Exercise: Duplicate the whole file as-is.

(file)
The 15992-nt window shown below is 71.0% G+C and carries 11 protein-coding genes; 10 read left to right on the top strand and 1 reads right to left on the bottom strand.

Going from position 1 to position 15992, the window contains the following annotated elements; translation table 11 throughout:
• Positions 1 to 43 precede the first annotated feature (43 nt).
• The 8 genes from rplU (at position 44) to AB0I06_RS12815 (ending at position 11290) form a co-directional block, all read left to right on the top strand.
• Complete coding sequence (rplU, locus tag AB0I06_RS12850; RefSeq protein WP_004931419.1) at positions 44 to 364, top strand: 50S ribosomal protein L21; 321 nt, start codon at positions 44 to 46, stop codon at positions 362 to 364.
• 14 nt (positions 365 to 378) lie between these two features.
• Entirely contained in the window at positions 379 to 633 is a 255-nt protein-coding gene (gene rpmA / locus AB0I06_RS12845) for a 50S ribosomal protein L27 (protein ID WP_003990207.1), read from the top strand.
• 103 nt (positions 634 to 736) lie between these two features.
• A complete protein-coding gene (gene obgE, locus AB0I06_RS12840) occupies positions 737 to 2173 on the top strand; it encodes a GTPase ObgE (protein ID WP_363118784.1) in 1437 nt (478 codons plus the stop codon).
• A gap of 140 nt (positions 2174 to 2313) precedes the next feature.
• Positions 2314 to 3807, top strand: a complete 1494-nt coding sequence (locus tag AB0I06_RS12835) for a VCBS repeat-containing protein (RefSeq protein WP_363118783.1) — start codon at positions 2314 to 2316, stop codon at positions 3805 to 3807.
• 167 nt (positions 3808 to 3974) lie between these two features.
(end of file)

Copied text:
The 15992-nt window shown below is 71.0% G+C and carries 11 protein-coding genes; 10 read left to right on the top strand and 1 reads right to left on the bottom strand.

Going from position 1 to position 15992, the window contains the following annotated elements; translation table 11 throughout:
• Positions 1 to 43 precede the first annotated feature (43 nt).
• The 8 genes from rplU (at position 44) to AB0I06_RS12815 (ending at position 11290) form a co-directional block, all read left to right on the top strand.
• Complete coding sequence (rplU, locus tag AB0I06_RS12850; RefSeq protein WP_004931419.1) at positions 44 to 364, top strand: 50S ribosomal protein L21; 321 nt, start codon at positions 44 to 46, stop codon at positions 362 to 364.
• 14 nt (positions 365 to 378) lie between these two features.
• Entirely contained in the window at positions 379 to 633 is a 255-nt protein-coding gene (gene rpmA / locus AB0I06_RS12845) for a 50S ribosomal protein L27 (protein ID WP_003990207.1), read from the top strand.
• 103 nt (positions 634 to 736) lie between these two features.
• A complete protein-coding gene (gene obgE, locus AB0I06_RS12840) occupies positions 737 to 2173 on the top strand; it encodes a GTPase ObgE (protein ID WP_363118784.1) in 1437 nt (478 codons plus the stop codon).
• A gap of 140 nt (positions 2174 to 2313) precedes the next feature.
• Positions 2314 to 3807, top strand: a complete 1494-nt coding sequence (locus tag AB0I06_RS12835) for a VCBS repeat-containing protein (RefSeq protein WP_363118783.1) — start codon at positions 2314 to 2316, stop codon at positions 3805 to 3807.
• 167 nt (positions 3808 to 3974) lie between these two features.